A capital time for tweeting, plus: when to shoot a moose

    Buy Shoes On Wednesday and Tweet at 4:00 is a new advice book that tells the reader the best possible time to get everything done, from flossing one’s teeth to visiting Zanzibar. As a public service, I’ve used the information provided in that book to create an ideal day.

    First thing in the morning, start a daily ritual that will become a habit (you’re more likely to stick with it); go to the car wash (it’s less crowded and the machinery is cleaner); and ride your horse (he’ll have more energy at that hour and won’t get overheated).

    Between six and eight, pick strawberries (that’s the time of day the plants are strongest) and hunt (more animals are out at that hour, so you’re more likely to kill something).

    At seven, take a break to update your Facebook page. (“Just shot a moose! About to breakfast on tasty moose hash and fresh strawberries.”) Your friends are logging on as they wake up, and are more likely to read it.

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    Then shave (if you cut yourself, you’ll lose less blood) and hold a garage sale (you’ll get more customers).

    If you live in a high-crime neighborhood, make sure to get to the ATM before nine. (You’re less likely to be mugged.)

    As the morning wears on, you can go bowling (it’s cheaper), exercise for weight loss (you’ll burn more calories), get a massage (your massage therapist will have more energy), and get a colonoscopy (the doc is more likely to find abnormal growths, if they do exist).

    At eleven, stop to buy a diamond. (That’s when sales staffs in jewelry stores are most fresh and focused and likely to provide good service.)

    And in the late morning—sing! (Your vocal cords will be nicely warmed up.)

    Maybe you can make up a song about your colonoscopy.

    Get your nails done in the afternoon. (They’ll have plenty of time to dry, and the salon will be less crowded.)

    Then, at three, interview for a job. (You’ll be most likely to be remembered by your not-yet-exhausted interviewer.)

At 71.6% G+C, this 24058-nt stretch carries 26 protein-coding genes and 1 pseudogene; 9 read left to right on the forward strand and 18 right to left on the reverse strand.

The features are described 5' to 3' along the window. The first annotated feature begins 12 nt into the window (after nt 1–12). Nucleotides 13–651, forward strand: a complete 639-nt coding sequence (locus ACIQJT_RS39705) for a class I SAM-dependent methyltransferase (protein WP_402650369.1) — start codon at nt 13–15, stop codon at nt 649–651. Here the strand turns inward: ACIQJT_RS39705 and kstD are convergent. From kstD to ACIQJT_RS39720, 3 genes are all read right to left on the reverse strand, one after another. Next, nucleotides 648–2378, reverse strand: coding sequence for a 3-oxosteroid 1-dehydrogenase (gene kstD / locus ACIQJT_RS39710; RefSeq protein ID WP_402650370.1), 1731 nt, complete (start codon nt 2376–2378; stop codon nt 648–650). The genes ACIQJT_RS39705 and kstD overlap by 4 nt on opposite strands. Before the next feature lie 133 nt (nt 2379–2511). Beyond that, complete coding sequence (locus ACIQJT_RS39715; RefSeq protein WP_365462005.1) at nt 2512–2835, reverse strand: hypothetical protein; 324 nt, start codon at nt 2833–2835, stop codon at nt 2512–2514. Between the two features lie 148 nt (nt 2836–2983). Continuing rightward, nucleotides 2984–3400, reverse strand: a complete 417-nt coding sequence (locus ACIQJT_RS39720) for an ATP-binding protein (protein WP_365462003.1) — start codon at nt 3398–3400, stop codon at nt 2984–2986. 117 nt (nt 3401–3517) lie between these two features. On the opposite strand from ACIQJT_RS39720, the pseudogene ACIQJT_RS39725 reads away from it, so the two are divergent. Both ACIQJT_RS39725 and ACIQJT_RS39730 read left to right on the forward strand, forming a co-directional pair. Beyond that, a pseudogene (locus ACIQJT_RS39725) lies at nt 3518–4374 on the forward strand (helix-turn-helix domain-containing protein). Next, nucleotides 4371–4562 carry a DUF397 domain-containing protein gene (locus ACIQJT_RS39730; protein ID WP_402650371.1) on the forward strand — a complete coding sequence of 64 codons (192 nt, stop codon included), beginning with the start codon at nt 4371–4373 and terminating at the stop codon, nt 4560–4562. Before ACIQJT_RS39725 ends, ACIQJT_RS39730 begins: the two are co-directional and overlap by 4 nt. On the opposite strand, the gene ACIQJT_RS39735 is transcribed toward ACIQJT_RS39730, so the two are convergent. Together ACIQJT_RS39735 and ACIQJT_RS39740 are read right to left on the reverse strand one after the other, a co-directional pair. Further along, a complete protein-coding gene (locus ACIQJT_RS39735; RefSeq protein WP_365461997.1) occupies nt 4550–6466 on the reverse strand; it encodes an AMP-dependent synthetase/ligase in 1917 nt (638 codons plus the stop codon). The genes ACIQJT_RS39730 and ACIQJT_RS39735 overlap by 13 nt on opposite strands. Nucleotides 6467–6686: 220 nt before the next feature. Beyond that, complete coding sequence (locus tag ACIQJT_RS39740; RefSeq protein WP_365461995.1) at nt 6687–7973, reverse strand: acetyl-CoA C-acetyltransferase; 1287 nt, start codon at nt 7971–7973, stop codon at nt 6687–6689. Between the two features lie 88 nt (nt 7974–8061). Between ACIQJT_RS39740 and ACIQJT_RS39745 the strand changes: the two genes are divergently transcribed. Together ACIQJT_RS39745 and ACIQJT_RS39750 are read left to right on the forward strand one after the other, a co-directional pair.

In the late afternoon, it’s best to knit. (Your hand/eye coordination is at its peak).

    But make sure you don’t knit DURING the job interview.

    At four, vacuum your house (your mood and energy will both be up) and mow the lawn (the grass is dry and easier to cut). Then post a tweet. (“Just mowed the lawn and vacuumed my house!”)

    At five, post on Facebook. (“Got the job! Snacked on moose leftovers. And I’m almost done with this lovely hand-knitted afghan for my horse.”) Your friends will read it as they check in before leaving work.

    In the evening, take your dog for a run (you’re more relaxed and he’s less likely to get overheated). Then brush his teeth. (After the run, he’ll be more compliant.) Then purchase a gerbil. (They’re nocturnal, so gerbil-shopping in the evening gives you a better idea of what they’re like than during the day, when they’re sleepy and sluggish.)

    At seven, teach someone to drive on the highway (There’s less traffic, so it’s safer.)

    At eight, read to your child. (Perhaps a book about how to take care of a new gerbil. Or a fairy tale about a horse and a gerbil who become best pals.)

    At ten, do the laundry (power is cheaper off-peak).

    If you don’t want to do the laundry, you’ve got a great excuse. Ten is also the best time to go to bed. (It’s good for your health to sleep from 10 to 6.)

    But, before you drift off to dreamland, don’t forget to floss. (You’re less likely to rush, and the inside of your mouth will be clean while you sleep.)

    Sweet dreams! Maybe you’ll dream about visiting Zanzibar. (If so, keep in mind that the best month for that is July.)

    This essay ran previously on womensvoicesforchange.org.

    Roz Warren‘s work also appears in The New York Times and The Funny Times.

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